by Francesco Agnoletto

The beauty of TypeScript

A better JavaScript

TypeScript unofficial logo

TypeScript popularity has been increasing in the last few years, and it isn’t slowing down.

I wasn’t interested in learning TypeScript for a long time. Working with JavaScript I felt I had everything I needed. Introducing a typed system didn’t feel necessary to me.
After a friend’s suggestion, I tried converting a few projects to TypeScript, and I fell in love.

What is TypeScript

TypeScript is a typed superset of JavaScript. It compiles to JavaScript. There isn’t much else to it.
Configuration and compilation speed where the blockers for many developers.
Now with @babel/typescript and the endless starters, these problems don’t exist anymore. For custom webpack & babel setup, adding TypeScript takes a couple of minutes.
Popular starters like create-react-app and gatsby already offer TypeScript as an opt-in feature.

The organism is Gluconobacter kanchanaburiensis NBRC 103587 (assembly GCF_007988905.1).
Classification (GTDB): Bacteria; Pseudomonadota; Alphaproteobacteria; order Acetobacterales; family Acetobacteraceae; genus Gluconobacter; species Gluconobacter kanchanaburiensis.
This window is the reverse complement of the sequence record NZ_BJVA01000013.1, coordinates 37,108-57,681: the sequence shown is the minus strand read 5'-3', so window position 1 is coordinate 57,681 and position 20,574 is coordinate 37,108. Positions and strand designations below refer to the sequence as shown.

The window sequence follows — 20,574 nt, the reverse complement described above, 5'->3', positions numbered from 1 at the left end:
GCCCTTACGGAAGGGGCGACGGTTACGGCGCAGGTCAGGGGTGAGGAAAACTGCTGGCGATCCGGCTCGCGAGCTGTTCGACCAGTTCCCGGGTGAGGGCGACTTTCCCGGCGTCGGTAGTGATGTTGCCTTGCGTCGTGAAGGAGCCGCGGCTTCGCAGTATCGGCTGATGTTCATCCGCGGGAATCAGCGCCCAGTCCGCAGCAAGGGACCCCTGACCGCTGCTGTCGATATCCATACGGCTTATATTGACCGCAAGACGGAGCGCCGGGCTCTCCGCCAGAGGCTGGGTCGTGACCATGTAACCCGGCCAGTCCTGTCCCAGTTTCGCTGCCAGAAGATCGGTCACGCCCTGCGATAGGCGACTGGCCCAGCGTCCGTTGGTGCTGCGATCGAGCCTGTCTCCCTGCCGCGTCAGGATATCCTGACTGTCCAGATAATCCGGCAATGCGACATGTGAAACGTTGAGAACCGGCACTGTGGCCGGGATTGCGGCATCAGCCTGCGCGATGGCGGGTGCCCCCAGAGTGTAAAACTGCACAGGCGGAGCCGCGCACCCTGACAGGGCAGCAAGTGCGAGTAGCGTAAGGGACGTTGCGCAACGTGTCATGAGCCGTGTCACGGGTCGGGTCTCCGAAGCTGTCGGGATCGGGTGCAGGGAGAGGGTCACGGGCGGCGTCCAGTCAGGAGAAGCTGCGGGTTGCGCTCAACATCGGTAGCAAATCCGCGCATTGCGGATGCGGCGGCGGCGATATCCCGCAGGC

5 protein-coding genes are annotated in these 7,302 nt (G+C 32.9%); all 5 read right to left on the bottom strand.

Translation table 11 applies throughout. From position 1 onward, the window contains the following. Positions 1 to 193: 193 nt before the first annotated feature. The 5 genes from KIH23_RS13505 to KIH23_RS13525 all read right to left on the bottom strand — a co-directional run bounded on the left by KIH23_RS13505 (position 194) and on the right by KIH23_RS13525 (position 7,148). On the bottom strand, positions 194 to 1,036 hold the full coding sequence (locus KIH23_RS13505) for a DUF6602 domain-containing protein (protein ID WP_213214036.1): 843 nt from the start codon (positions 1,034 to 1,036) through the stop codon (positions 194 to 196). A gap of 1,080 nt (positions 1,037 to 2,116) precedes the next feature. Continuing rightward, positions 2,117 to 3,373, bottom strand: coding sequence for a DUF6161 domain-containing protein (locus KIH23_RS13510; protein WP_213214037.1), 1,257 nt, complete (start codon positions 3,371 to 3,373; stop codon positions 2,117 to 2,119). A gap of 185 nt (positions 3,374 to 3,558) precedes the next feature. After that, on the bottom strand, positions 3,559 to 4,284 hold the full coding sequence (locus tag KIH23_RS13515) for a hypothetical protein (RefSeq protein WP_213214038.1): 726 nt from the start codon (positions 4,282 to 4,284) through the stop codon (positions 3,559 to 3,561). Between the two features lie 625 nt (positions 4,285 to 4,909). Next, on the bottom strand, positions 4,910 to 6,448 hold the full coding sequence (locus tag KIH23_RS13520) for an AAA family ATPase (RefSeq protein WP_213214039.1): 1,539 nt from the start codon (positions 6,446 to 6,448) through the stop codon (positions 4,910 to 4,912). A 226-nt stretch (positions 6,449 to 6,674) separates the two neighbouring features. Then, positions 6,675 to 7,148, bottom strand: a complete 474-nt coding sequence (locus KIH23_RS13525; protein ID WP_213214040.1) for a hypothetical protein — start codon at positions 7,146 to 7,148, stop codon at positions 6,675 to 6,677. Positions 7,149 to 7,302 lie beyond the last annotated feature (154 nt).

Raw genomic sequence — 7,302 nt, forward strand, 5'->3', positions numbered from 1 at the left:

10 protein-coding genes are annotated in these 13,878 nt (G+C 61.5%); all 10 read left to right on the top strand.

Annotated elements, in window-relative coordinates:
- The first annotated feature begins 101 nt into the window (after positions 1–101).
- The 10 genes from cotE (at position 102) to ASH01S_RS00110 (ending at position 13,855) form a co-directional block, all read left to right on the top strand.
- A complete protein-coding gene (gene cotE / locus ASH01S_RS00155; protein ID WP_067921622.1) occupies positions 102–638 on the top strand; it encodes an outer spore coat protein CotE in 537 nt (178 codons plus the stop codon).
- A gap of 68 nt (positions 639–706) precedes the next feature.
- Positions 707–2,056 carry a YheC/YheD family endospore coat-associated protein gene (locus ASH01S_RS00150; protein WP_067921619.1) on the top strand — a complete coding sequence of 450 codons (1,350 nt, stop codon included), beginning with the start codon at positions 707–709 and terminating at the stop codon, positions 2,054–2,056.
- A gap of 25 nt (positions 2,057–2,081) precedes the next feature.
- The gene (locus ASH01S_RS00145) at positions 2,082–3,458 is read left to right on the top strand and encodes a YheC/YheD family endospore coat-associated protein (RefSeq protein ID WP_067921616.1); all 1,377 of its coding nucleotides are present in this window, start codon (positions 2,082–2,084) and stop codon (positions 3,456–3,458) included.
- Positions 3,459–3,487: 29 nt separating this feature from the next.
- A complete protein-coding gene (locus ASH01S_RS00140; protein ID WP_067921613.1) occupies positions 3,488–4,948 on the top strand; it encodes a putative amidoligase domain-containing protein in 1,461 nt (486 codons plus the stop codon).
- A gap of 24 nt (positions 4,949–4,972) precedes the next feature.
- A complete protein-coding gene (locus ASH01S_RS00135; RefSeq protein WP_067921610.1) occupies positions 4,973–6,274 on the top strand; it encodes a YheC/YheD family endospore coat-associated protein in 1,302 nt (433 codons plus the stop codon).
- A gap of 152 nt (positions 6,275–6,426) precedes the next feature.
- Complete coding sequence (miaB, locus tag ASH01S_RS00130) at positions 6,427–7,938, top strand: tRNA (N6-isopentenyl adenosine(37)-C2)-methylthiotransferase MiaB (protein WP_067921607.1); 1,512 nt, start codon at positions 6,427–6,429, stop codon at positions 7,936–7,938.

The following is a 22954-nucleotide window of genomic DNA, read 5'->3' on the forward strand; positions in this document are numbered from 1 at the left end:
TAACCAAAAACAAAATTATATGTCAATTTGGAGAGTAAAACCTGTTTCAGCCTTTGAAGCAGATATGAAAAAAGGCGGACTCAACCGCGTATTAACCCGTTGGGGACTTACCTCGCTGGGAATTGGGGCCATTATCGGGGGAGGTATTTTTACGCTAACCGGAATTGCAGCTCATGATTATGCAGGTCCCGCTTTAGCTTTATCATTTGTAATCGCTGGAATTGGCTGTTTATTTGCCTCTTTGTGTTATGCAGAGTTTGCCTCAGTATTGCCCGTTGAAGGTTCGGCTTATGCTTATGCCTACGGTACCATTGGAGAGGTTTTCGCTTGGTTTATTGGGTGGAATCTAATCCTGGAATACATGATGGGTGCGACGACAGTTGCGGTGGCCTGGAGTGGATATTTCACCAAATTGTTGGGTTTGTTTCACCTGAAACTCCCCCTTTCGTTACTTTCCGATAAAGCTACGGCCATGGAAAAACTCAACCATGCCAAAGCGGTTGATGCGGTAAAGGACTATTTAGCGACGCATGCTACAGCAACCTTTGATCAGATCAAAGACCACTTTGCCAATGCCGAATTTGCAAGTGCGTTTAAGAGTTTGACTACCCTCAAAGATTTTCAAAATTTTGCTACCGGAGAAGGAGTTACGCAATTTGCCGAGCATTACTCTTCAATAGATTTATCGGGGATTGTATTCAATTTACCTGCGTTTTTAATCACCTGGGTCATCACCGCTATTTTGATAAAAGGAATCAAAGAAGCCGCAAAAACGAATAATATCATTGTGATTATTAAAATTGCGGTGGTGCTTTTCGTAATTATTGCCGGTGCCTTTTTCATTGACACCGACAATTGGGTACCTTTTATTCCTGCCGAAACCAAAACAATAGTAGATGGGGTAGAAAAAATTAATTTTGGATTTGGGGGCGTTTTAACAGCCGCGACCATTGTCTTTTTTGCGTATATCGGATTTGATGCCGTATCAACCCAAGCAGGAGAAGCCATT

Vuejs 3 will be written fully in TypeScript and already provides full TypeScript support.
Angular has been using TypeScript since the beginning.

Problems solved by TypeScript

The time I spend checking localhost has decreased a lot. A typed system gives you more confidence in what your code is doing.

Another great time sink for me was the heavy console.log use. Lovecraftian data structures with 10 layers of nested objects are not an issue if their type is one click away.
Even writing tests using mock data takes less time.

Even onboarding becomes easier with TypeScript.
The typed system helps new developers understand the ropes of the code they have to work with.

If it doesn’t compile, it’s broken.

Code compilation catches issues that would otherwise need manual testing.

Some developers argue on the time sink that is having to deal with TypeScript. A tradeoff between time and safety.
It is like arguing you shouldn’t write tests because it takes time.

Airbnb calculated that adopting TypeScript could prevent 38% of their bugs. That’s more of a time sink than writing any type will ever be.